Secured lenders scored a significant win in a Chapter 11 case this month when a Delaware Bankruptcy Court dismissed re-characterization, equitable subordination and alter ego claims brought by an official committee of unsecured creditors.
In Official Committee of Unsecured Creditors of Moll Industries Inc. v. Highland Capital Management L.P., Judge Mary F. Walrath dismissed substantially all claims made by unsecured creditors against Highland Capital Management L.P. and a group of secured lenders controlled by Highland Capital, holding that a secured lender of an undercapitalized company may " take actions to protect its existing loans, including extending additional credit or granting forbearance." Notably, the committee of unsecured creditors was challenging liens and extensions of credit that had been approved as part of the exit financing in a prior Chapter 11 proceeding.
In 2002, Highland Capital acquired an interest in the senior credit facility of Moll Industries Inc. In 2003, after Highland Capital and other creditors forced an involuntary Chapter 11 proceeding, Moll emerged from Chapter 11 under a confirmed plan of reorganization. Under that plan, Moll received exit financing that consisted of a $15 million revolving facility and a $32 million term loan. Certain secured creditors received a $24 million reorganized mezzanine term note and stock in the company. Highland Capital controlled the secured lender group providing the exit financing and holding the reorganized mezzanine debt.
In 2010, Moll Industries again filed Chapter 11 proceedings in Delaware. In October 2010, the official committee of unsecured creditors in the case filed a complaint against Highland Capital and Moll's other secured lenders seeking, inter alia, to recharacterize Moll's senior debt as equity or to equitably subordinate that debt. The committee also sought relief against Highland Capital under an alter ego theory. The secured lenders and Highland Capital filed a motion to dismiss under Rule 12(b)(6) and Walrath, applying the heightened pleading standards set forth in the 2008 U.S. Supreme Court decision Ashcroft v. Iqbal, dismissed those claims.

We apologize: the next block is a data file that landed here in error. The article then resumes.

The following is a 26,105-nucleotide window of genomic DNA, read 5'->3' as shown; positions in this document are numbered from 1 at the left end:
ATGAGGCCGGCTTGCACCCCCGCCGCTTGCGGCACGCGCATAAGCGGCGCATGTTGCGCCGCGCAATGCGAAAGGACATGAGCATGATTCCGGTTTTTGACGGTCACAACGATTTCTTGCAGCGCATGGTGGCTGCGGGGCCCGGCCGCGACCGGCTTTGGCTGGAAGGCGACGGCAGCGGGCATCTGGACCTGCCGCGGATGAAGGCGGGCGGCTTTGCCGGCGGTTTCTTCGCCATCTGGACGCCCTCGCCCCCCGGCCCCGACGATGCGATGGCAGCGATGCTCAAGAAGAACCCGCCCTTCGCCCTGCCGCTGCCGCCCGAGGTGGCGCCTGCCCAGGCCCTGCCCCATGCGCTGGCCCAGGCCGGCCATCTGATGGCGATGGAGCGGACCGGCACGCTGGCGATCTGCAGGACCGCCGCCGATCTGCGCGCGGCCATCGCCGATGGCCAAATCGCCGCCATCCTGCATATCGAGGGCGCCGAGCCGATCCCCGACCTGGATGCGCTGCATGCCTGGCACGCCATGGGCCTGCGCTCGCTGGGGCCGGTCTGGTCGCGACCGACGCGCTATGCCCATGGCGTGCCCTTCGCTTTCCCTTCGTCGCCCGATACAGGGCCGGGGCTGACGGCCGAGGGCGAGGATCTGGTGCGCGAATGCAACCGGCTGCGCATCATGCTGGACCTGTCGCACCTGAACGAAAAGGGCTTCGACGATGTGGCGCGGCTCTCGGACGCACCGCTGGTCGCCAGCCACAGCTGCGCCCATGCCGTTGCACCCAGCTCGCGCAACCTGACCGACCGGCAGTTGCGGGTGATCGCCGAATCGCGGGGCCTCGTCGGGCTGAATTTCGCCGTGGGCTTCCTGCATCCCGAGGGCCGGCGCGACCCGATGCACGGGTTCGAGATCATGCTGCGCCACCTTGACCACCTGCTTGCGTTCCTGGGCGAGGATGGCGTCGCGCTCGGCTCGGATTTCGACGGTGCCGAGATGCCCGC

Following precedent of the 3rd U.S. Circuit Court of Appeals, Walrath considered a number of factors to determine whether recharacterization was appropriate. The committee argued that the loan documents failed to provide for a fixed rate of interest, but instead was based on LIBOR or the prime rate. The court rejected this argument, noting that such rates are "typical in the market place for debt instruments." The committee further argued that the 2004 loan restructuring created a new lending relationship and that the lenders extended this loan knowing that Moll was severely undercapitalized. Walrath found that "[i]n the case of a pre-existing lender, it is legitimate for the lender to take actions to protect its existing loans, including extending additional credit or granting forbearance."
Likewise, the court rejected the argument that extending credit under the 2004 amendments while Moll's objections were "dramatically undersecured" supported recharacterization. Following the 2006 3rd Circuit case In re SubMicron Systems Corp., Walrath found that extending additional credit without the support of additional collateral is insufficient to support recharacterization. Likewise, the court followed SubMicron, in holding that the extension of credit to a distressed, existing borrower at a time when no other financing was available was insufficient to support the committee's claims. Finally, the court found that the absence of a sinking fund did not support recharacterization, especially where other traditional factors (e.g., the names given to loan instrument or the presence of a fixed maturity date) favored the secured lenders.